Anyway, the point of this post is I want to hear how you celebrate Christmas when you can’t get away from it. How do you keep it secular? How do you keep it joyful for your kids when you are irritable and annoyed at a religious holiday that unfortunately lasts for two months? Please share your secular Christmas traditions!



    No religion here. It’s all about the tree and the decorations and the food and the company. My natal family gave up gifts a couple decades ago, so very little shopping except for food. Also do cards, often handmade, as an annual reach out to folks we don’t see so often. And winter solstice is equally important. I cook a dinner for my immediate neighbors, and at the beginning we ritually turn off the lights, sit quietly in the dark for a few moments, light one candle, have a bit of bread and wine in silence, and then bring on the new solar cycle and dinner.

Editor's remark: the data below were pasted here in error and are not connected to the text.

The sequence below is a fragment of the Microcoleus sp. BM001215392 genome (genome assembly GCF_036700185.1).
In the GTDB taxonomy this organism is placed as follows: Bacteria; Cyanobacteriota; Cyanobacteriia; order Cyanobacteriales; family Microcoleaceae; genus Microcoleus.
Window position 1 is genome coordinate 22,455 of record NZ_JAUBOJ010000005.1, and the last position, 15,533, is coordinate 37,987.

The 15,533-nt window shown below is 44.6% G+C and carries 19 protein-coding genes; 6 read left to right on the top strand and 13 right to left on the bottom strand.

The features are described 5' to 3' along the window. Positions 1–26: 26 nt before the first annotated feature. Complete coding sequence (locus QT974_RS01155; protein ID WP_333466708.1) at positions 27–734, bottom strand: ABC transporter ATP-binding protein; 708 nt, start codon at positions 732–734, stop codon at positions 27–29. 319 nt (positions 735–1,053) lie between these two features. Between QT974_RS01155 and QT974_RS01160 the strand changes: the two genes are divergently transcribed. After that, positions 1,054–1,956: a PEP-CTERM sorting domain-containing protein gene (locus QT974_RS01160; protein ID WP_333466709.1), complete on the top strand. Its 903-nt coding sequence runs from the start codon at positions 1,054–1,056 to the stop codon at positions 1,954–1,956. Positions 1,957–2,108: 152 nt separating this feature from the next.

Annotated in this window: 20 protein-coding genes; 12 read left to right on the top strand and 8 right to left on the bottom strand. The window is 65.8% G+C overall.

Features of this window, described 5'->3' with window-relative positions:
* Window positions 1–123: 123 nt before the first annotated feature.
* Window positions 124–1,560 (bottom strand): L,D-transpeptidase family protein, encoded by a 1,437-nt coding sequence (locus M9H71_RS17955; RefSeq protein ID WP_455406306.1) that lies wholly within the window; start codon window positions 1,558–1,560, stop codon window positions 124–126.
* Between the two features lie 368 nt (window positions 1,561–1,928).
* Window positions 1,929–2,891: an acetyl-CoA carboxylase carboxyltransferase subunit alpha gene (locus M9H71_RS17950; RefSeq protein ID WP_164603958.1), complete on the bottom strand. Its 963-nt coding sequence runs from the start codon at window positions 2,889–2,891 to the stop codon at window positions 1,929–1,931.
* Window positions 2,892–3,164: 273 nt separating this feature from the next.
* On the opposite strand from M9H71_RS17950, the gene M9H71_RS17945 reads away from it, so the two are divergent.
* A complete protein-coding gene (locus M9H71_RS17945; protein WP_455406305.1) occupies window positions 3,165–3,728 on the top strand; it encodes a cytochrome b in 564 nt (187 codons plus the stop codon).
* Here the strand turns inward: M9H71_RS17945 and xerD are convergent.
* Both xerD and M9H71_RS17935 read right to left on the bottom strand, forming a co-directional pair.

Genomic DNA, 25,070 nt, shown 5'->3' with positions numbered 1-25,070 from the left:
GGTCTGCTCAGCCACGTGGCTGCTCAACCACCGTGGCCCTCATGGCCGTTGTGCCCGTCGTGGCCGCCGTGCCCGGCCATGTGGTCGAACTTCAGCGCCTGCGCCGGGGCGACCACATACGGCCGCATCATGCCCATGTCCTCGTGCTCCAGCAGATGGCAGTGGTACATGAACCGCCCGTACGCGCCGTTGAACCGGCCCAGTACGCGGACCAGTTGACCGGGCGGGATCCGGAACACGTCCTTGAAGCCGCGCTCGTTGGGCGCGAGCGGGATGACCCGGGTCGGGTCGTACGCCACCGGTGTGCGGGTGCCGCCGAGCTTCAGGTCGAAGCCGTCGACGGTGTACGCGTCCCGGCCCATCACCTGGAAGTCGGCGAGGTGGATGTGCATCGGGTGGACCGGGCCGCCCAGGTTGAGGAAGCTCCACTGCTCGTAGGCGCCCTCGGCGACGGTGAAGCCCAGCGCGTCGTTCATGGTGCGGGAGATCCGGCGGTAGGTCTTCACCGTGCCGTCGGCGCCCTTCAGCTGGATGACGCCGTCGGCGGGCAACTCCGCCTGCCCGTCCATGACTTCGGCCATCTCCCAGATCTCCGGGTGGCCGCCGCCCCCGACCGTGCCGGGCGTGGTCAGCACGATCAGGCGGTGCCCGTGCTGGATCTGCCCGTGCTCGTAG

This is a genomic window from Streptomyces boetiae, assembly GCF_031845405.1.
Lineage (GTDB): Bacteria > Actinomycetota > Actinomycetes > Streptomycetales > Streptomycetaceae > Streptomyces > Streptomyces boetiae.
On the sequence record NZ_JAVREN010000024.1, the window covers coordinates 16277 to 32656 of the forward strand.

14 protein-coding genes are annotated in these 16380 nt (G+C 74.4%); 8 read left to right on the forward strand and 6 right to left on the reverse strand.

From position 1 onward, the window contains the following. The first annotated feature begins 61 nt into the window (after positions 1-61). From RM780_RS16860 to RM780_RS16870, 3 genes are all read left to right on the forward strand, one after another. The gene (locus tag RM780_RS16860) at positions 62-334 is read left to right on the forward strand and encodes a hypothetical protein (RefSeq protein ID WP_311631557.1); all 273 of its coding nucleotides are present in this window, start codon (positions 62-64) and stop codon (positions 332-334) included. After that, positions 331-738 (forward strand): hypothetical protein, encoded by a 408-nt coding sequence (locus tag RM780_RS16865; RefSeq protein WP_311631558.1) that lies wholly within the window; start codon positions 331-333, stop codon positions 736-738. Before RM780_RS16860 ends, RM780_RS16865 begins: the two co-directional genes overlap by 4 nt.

2. antaresrichard says

    Admittedly, the one Christmas holdover from my childhood, whenever presents are involved, is my hoping for a “toy” like some small electronic or gadget. Please, nothing so sensible like clothing.


  3. Katydid says

    @Rebecca Weiss, are you me? Except for your last sentence, it’s all something I could have written.

    @Ashes; like you, I have neighbors (plural) who put the Christmas villages up on November 1. It’s like National Lampoon’s Christmas around here. Nonstop light pollution, nonstop noise pollution (my next-door neighbor has several light-up animated nightmares that all play different songs on a loop…at the same time). And they’ll all be up until mid-February. On 26 December, there will be overflowing garbage cans at every house, full of non-recycled paper and plastic. And, just like Thanksgiving, anyone you meet will whine too you about how much food they have rotting in their refrigerators, as if there’s no choice but to buy far too much food and then waste it.